The regiment rested at night upon the field, and at three on the following morning it was aroused, and receiving a fresh supply of ammunition, was posted behind the little hill which had afforded protection while forming on the previous afternoon. It was here exposed to a constant fire from the enemy's sharp-shooters, losing one killed and one wounded. This position was held until dark of the 14th, when the regiment was relieved, and retiring, slept that night on the streets of Fredericksburg.
During the day following, the 15th, it remained in the town, and at evening moved to the right to the support of artillery. At midnight it was taken to the extreme left of the town, and at three in the morning, evacuated the place and marched in a drenching rain to the camp which it had left near Potomac Creek.
Captain George W. Ryan, and Lieutenant William A. Bruner, were killed; Captains David A. M'Manigal, and Isaiah B. Davis, and Lieutenants D. D. Mutthersbough, D. L. Green, Grant S. Waters, and Joseph M. Irwin, were severely wounded, and Captains Charles Davis, and Joseph S. Waream slightly wounded.
Burnside's Mud MarchThe regiment was soon settled in comfortable winter-quarters, where it remained until the 20th of January, 1863. On that day it moved from camp for a second campaign under Burnside, and after a toilsome march of two miles, bivouacked for the night. For two days it staggered on through the pelting storm, at the end of which the campaign was abandoned, and for two days more it was engaged in building corduroy roads, moving trains, and in getting back to camp.
On the 31st, it moved about two miles to more favorable ground, the new quarters being designated Camp Humphreys.
Battle of ChancellorsvilleOn the 28th of April the brigade broke up winter-quarters. the regiment under command of Major Patton, and moved on the Chancellorsville Campaign, and after considerable delay at the crossing of the Rappahannock, from the moving of troops and trains which had the advance, arrived at the Chancellor Hlouse on the 1st of May. After joining in a reconnoissance towards Fredericksburg, in which the enemy was found and his strength developed, the brigade was thrown out towards the Rappahannock, on the left of the line, where it was immediately put to fortifying. The work of strengthening the lines was continued through the night of the 1st, and the day following.
At dawn of the 3d the command was aroused, and led hastily to the right centre, where the Union columns were struggling to repair the disasters of the previous evening. It arrived on the ground at seven A. M., and was immediately placed in support of batteries, lying under a hot fire of shot and shell until eleven. It was then moved to the rifle-pits on the new line of battle, where it supported Sykles' Division. In this position it remained until the evening of the 5th, when it retired to United States Ford, and during the greater part of the night was engaged in assisting the trains to cross. When all were over, the brigade followed, and returned to its former camp.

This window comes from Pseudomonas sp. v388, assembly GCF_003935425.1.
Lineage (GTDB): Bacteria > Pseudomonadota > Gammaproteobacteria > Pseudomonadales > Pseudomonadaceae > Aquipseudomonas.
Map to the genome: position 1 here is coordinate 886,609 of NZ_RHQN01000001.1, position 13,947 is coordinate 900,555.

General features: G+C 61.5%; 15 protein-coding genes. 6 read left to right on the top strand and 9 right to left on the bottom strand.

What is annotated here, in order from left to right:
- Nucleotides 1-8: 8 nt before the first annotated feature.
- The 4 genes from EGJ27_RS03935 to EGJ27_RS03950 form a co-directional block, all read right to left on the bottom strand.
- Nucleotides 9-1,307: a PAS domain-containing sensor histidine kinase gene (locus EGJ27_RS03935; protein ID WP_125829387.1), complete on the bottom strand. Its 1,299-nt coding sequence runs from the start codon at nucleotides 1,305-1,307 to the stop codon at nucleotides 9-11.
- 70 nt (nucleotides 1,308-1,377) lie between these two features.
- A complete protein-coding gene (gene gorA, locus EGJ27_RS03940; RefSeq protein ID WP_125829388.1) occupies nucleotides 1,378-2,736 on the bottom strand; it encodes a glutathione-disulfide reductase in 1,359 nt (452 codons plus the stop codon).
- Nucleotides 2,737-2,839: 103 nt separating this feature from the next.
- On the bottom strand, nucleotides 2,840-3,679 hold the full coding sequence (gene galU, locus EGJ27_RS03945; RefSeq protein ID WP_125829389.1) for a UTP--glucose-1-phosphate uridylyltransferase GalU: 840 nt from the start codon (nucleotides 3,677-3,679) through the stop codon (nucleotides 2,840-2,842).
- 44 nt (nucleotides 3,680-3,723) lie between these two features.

The term of service of the regiment expired on the 15th, and in pursuance of orders it returned to Harrisburg, where, on the 23d, after a week spent in Camp Curtin, it was mustered out. In his farewell order to the brigade, General Humphreys said:"When in camp, the officers and men have been zealous in their efforts to acquire knowledge of the duties of a soldier. They have cheerfully performed every duty required of them. They have been prompt and obedient, and have fought as well as the best troops at Fredericksburg and Chancellorsville."
1"The body of one man, supposed to be an officer, was found within about thirty yards of the stone-wall, and other single bodies weore scattered at increased distances, until the main mass of the dead lay thickly strewn over the ground, at something over one hundred yards off, extending to the ravine, commencing at the point where our men would allow the enemy's column to approach before opening fire, and beyond which no organized body of men were able to pass. " General M'Law's (Rebel) Official Report
Source: Bates, Samuel P. History of the Pennsylvania Volunteers, 1861-65, Harrisburg, 1868-1871.
Organization:Organized at Harrisburg August, 1862.
Moved to Washington, D.C., August 20, and duty there till September 14.
Moved to Sharpsburg, Md., and duty there till October 30.
Attached to 2nd Brigade, 3rd Division, 5th Army Corps, Army of the Potomac.
Service:Movement to Falmouth, Va., October 30-November 19.
Battle of Fredericksburg December 12-15.
Burnside's 2nd Campaign, "Mud March," January 20-24, 1863.
Duty at Falmouth till April.
Chancellorsville Campaign April 27-May 6.
Battle of Chancellorsville May 1-5.
Mustered out May 23, 1863.
Losses:Regiment lost during service:
2 Officers and 36 Enlisted men killed and mortally wounded and
1 Officer and 44 Enlisted men by disease.
Source: Dyer, Frederick H. A Compendium of the War of the Rebellion Compiled and Arranged from Official Records of the Federal and Confederate Armies, Reports of he Adjutant Generals of the Several States, the Army Registers, and Other Reliable Documents and Sources.Des Moines, Iowa: The Dyer Publishing Company, 1908